While working out at the gym a couple of weeks ago, I caught an episode of Tyler Florence’s show on the Food Network, Tyler’s Ultimate. He did an ultimate Saturday breakfast with a blood orange mimosa, a home-made granola/yogurt parfait and a frittata with smoked ham and Gruyère cheese. Check out his recipes on the Food Network website: Tyler’s Ultimate: Episode TU0413H.
I’ve been tinkering with my frittata recipe for years and after watching his interpretation of the dish, I decided to give mine one last go and share the results with you. So much for my 45 minutes on the treadmill.
I first fell in love with the frittata on a trip to Spain, where it is called a Spanish tortilla. I was confused at first because I thought a tortilla was that flour thing you stuffed your burrito into, but it turns out that the word tortilla is derived from the word torta, which means “round cake”. A Spanish tortilla is typically a round omelette made with eggs, sautéed potatoes and onions. It is served at room temperature in cafés or Tapas bars. I was startled when it was served lukewarm, but that’s the tradition. Here in the States, we tend to like our frittatas hot out of the oven or off of the stove, but in Spanish Tapas bars, the frittata sits on the counter all day long waiting for the next customer.
My goal with this frittata is to make sure that the potatoes have just the right texture. They need to be fully cooked, but not overly cooked and it helps if they aren’t too starchy. You don’t want them to go “mush” when you cut through the frittata with your fork. For all of these reasons, I choose the waxy Charlotte potato. Another variety that works well is the Maris Peer. (Want to know everything there is to know about potato varieties? Visit the Potato Council website. The trick is to sautée the onions first and add the potatoes until both are fully cooked. Then you’re ready to cook the eggs with the potatoes.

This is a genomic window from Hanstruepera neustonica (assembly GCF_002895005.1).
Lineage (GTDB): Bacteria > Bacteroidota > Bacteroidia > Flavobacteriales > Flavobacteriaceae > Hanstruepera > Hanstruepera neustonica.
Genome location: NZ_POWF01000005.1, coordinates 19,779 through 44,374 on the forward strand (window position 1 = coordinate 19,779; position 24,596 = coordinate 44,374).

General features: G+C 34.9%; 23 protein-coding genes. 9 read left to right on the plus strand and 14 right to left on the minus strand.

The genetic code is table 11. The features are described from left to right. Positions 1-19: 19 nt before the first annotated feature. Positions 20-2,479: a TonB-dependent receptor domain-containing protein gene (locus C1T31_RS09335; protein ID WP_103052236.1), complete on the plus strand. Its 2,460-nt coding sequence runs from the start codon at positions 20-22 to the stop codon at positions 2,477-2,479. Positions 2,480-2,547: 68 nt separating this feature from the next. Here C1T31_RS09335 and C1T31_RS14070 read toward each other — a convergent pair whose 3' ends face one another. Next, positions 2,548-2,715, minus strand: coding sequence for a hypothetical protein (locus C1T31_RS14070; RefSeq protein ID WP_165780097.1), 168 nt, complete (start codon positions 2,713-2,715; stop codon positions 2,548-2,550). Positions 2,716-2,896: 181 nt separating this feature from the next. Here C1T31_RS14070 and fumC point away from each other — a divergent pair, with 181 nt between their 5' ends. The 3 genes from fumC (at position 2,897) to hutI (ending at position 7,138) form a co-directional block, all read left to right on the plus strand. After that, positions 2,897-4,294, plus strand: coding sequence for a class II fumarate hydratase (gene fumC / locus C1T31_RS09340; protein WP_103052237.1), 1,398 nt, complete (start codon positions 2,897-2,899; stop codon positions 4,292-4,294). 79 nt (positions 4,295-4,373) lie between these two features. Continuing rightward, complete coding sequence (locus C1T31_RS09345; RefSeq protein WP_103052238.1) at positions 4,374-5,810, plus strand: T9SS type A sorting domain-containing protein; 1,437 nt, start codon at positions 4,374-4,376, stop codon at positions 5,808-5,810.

Another frittata challenge is getting the whole thing to cook all the way through. There are frittata pans at Williams-Sonoma that are frying pans with two sides so that you can flip the entire pan over and cook both sides. Here’s an example:
Other recipes instruct you to finish the frittata in the oven, but you have to have an oven-safe skillet to do that. I don’t have an oven-safe skillet and I don’t have a frittata pan, so I just cook it slowly on the stove top with a lid on it. I’ll explain more about that below.
8 jumbo eggs
1/2 cup half & half
1 cup shredded Gruyère cheese
Salt & pepper
1 Tbsp fresh thyme
1 Tbsp butter
3 large waxy potatoes, peeled and sliced thinly
1/2 cup diced shallots
2 Tbsp grated Parmesan
Thyme to garnish
1. Beat together the eggs, milk, salt, pepper and thyme. Stir in the Gruyère. Set aside.
2. Over medium heat, melt the butter. Add the onions and sautée until just soft – about 2 minutes. Add the potatoes and toss to coat with onion and butter. Stir frequently to keep the potatoes from sticking to the bottom. Adjust heat to keep onions from over browning. Continue to sautée until potatoes are cooked through – as long as 15 minutes depending on the thickness of the slices.
3. Remove the onions and potatoes to a plate and wipe the hot pan with a cloth to remove leftover fried bits. Spray with a little cooking spray if you think you need it. Add the egg mixture. Keep the heat on the medium, to medium high side while the egg starts to set. This will help make the egg mixture pull away from the sides which will make it slip out of the pan later. When the eggs have started to set, add the potato/onion mixture and spread it around evenly and flatly. Reduce heat to very low (you don’t want the bottom to scorch) cover the pan and cook for 30 – 40 minutes.
4. Test to see if it is done in the middle. It may need more time. If it is ready, add the Parmesan cheese and cover for 2-3 minutes. Remove from heat, slide onto a serving plate and garnish with fresh thyme sprigs. Let rest for 5 minutes before slicing up the servings or allow it to cool to room temperature (depending on your taste).